A suspended Gloucester Township public works employee was convicted Thursday of charges stemming from an incident involving the caging and racial taunting of a coworker three years ago, authorities said.
Township resident David T. Pomianek, 32, was found guilty of harassment, bias intimidation, and official misconduct after six hours of jury deliberations, the Camden County Prosecutor's Office said.
Pomianek and coworker Michael Dorazo Jr., 30, were accused of luring Steven Brodie Jr., an African American colleague, into a caged area 17 feet off the ground, used for storing equipment in the township public works building on Erial Road. Brodie was padlocked in the cage for three to 10 minutes in the middle of a workday in April 2007 in front of several coworkers, authorities said.
Brodie, now 31, endured racially charged taunts from the defendants that compared him to a monkey, authorities said. Brodie could not be reached for comment.
Pomianek was suspended without pay in June 2008, his attorney, Michael Daily Jr., said.
Daily said Pomianek and other employees were tossing a football and horsing around in the cage that day. About 30 minutes before the incident, the employees who were in the cage with Pomianek had tried to keep him in the cage, Daily said. He pointed out that Pomianek was found not guilty of false imprisonment and purposeful harassment on account of race.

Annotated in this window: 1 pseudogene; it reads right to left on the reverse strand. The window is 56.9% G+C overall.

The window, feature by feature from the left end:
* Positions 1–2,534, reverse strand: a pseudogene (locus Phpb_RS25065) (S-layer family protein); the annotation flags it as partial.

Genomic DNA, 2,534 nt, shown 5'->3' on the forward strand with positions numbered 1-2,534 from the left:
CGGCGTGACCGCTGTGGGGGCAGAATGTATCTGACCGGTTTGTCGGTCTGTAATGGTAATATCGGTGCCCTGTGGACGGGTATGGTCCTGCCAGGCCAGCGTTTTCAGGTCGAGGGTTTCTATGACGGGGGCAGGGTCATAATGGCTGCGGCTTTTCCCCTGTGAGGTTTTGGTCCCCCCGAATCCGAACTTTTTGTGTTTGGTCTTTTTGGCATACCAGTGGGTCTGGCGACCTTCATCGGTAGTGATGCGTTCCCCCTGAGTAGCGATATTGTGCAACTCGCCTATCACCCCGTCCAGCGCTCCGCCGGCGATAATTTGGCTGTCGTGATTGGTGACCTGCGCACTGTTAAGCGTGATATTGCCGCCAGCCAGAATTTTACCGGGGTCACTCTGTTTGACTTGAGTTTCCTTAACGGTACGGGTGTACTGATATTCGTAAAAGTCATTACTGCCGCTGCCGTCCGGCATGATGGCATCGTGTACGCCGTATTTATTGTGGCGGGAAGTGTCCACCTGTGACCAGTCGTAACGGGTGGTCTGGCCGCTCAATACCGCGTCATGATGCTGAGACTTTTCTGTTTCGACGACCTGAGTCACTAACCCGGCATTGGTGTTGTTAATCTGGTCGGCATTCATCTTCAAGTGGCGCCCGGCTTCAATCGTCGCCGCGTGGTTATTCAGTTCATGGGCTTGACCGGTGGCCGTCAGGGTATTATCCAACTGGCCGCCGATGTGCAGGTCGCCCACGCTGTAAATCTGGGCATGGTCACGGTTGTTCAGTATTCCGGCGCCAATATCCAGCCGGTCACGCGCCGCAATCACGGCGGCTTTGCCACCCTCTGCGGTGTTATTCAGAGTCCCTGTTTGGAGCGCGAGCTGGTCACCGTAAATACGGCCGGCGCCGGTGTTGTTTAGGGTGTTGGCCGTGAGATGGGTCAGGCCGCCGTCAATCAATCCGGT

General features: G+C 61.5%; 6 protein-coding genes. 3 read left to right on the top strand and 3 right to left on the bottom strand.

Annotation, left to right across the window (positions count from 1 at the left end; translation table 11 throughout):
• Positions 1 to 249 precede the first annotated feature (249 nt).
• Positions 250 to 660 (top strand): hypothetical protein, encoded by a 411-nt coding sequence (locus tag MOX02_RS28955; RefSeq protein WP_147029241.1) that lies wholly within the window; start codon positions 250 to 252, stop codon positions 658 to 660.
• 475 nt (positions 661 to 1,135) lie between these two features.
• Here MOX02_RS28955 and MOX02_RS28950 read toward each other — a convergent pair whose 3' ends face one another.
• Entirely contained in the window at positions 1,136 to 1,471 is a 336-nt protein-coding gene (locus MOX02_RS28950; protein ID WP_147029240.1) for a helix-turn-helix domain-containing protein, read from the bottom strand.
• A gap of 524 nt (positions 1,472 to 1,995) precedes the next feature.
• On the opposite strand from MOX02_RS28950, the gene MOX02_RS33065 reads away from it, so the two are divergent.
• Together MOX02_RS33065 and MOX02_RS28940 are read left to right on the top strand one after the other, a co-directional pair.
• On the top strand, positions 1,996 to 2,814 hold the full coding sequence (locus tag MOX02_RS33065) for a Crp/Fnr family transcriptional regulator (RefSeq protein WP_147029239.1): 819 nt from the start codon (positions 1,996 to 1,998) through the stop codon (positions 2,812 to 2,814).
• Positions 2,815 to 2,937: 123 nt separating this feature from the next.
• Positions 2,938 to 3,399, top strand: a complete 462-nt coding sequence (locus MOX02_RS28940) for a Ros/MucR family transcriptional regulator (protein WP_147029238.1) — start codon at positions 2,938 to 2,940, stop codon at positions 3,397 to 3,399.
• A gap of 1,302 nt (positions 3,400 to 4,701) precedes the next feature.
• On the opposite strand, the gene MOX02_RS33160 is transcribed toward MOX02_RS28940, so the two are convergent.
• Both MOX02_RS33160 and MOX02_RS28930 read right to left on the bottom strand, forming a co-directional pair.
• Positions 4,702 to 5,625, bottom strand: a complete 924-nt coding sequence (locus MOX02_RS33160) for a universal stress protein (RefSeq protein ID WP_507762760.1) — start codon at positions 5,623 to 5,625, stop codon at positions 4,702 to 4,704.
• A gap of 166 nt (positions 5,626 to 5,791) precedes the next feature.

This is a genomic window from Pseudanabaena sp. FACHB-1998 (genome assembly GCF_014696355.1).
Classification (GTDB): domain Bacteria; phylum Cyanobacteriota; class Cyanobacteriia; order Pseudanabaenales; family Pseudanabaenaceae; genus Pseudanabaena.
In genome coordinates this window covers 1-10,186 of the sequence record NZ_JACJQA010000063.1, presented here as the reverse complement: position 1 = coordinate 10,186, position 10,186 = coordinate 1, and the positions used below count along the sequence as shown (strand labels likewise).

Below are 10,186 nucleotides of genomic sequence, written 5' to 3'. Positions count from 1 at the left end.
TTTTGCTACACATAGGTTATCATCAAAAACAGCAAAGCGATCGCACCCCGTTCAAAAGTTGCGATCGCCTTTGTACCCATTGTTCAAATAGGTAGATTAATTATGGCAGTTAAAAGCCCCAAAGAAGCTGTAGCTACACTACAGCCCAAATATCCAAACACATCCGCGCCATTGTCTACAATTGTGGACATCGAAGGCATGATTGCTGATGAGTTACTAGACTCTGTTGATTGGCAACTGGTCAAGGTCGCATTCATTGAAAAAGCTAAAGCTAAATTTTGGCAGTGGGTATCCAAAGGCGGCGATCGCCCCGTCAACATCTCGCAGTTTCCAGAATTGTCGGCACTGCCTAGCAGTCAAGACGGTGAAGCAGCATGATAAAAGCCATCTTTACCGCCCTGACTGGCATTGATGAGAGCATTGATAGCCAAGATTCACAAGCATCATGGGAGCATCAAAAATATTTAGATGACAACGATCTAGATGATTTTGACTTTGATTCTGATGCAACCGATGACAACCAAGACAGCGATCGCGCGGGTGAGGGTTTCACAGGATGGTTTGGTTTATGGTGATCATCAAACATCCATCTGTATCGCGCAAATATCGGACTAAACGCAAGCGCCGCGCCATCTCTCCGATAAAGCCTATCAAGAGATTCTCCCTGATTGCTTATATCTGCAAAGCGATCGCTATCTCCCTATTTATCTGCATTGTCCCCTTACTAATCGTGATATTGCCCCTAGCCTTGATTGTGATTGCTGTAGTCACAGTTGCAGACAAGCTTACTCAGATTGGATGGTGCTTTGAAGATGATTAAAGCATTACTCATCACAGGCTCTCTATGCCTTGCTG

"I'm glad that the jury found that my client didn't intend to be a racist, but because the victim perceived him to be racist, he was found guilty of a bias crime," Daily said.
Pomianek was found guilty of making racially charged statements to Brodie. According to testimony, Pomianek used a racial slur in describing another African American coworker, authorities said.
Assistant Prosecutor Nevan Soumilas presented evidence that Pomianek's actions went beyond a prank or horseplay, authorities said. He targeted Brodie because of his race, which was central to Pomianek's taunts, officials said. Pomianek is to be sentenced Jan. 21.
Dorazo, of Gloucester Township, awaits trial on charges similar to those of which Pomianek was convicted, authorities said. He also faces a charge of false imprisonment.